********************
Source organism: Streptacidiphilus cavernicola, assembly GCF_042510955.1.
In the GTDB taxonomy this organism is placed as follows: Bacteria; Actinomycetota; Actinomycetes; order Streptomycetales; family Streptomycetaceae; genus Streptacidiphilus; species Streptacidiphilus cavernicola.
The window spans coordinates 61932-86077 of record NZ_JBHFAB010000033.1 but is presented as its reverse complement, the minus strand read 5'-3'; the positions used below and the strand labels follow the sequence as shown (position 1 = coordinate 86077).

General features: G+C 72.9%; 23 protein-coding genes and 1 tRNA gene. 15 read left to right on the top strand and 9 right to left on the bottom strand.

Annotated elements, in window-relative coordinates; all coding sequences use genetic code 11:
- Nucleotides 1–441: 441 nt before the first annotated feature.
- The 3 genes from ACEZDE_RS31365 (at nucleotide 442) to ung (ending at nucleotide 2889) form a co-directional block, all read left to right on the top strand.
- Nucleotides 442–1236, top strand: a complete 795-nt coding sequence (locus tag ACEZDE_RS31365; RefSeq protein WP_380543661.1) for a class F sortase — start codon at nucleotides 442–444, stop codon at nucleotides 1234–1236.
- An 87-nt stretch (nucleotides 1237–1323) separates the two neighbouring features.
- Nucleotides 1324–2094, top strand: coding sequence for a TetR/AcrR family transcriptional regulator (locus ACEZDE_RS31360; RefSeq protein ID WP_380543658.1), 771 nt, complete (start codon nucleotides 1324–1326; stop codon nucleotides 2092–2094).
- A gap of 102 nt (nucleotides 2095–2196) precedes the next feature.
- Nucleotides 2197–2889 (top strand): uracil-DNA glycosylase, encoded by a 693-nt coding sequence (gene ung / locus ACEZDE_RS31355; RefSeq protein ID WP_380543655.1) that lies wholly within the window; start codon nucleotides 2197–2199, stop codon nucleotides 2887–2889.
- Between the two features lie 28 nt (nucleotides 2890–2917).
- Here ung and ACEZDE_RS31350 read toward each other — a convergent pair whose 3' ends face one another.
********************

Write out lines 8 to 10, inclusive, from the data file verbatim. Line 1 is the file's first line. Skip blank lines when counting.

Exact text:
- Nucleotides 442–1236, top strand: a complete 795-nt coding sequence (locus tag ACEZDE_RS31365; RefSeq protein WP_380543661.1) for a class F sortase — start codon at nucleotides 442–444, stop codon at nucleotides 1234–1236.
- An 87-nt stretch (nucleotides 1237–1323) separates the two neighbouring features.
- Nucleotides 1324–2094, top strand: coding sequence for a TetR/AcrR family transcriptional regulator (locus ACEZDE_RS31360; RefSeq protein ID WP_380543658.1), 771 nt, complete (start codon nucleotides 1324–1326; stop codon nucleotides 2092–2094).